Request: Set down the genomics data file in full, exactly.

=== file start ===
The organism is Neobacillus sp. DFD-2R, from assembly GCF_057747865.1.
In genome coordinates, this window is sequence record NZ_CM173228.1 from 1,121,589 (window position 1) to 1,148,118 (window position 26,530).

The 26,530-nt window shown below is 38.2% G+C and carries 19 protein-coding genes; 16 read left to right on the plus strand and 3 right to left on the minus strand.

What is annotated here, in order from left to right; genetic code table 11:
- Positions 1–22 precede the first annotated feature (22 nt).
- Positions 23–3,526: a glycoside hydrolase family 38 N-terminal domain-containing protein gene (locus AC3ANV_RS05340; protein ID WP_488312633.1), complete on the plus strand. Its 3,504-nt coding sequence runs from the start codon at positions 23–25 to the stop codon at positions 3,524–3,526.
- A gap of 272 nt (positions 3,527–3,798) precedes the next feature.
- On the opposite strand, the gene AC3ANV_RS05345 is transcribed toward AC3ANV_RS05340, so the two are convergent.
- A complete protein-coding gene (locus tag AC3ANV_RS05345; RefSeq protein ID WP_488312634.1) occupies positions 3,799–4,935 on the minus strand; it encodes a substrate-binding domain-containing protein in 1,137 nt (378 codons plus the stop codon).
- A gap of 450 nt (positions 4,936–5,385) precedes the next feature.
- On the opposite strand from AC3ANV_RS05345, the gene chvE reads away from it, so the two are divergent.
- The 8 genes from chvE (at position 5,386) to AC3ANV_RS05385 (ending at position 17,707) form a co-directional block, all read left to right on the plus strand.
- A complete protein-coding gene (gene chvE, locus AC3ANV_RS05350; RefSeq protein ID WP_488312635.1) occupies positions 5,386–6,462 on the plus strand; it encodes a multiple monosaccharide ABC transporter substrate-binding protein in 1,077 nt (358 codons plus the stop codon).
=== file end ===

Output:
The organism is Neobacillus sp. DFD-2R, from assembly GCF_057747865.1.
In genome coordinates, this window is sequence record NZ_CM173228.1 from 1,121,589 (window position 1) to 1,148,118 (window position 26,530).

The 26,530-nt window shown below is 38.2% G+C and carries 19 protein-coding genes; 16 read left to right on the plus strand and 3 right to left on the minus strand.

What is annotated here, in order from left to right; genetic code table 11:
- Positions 1–22 precede the first annotated feature (22 nt).
- Positions 23–3,526: a glycoside hydrolase family 38 N-terminal domain-containing protein gene (locus AC3ANV_RS05340; protein ID WP_488312633.1), complete on the plus strand. Its 3,504-nt coding sequence runs from the start codon at positions 23–25 to the stop codon at positions 3,524–3,526.
- A gap of 272 nt (positions 3,527–3,798) precedes the next feature.
- On the opposite strand, the gene AC3ANV_RS05345 is transcribed toward AC3ANV_RS05340, so the two are convergent.
- A complete protein-coding gene (locus tag AC3ANV_RS05345; RefSeq protein ID WP_488312634.1) occupies positions 3,799–4,935 on the minus strand; it encodes a substrate-binding domain-containing protein in 1,137 nt (378 codons plus the stop codon).
- A gap of 450 nt (positions 4,936–5,385) precedes the next feature.
- On the opposite strand from AC3ANV_RS05345, the gene chvE reads away from it, so the two are divergent.
- The 8 genes from chvE (at position 5,386) to AC3ANV_RS05385 (ending at position 17,707) form a co-directional block, all read left to right on the plus strand.
- A complete protein-coding gene (gene chvE, locus AC3ANV_RS05350; RefSeq protein ID WP_488312635.1) occupies positions 5,386–6,462 on the plus strand; it encodes a multiple monosaccharide ABC transporter substrate-binding protein in 1,077 nt (358 codons plus the stop codon).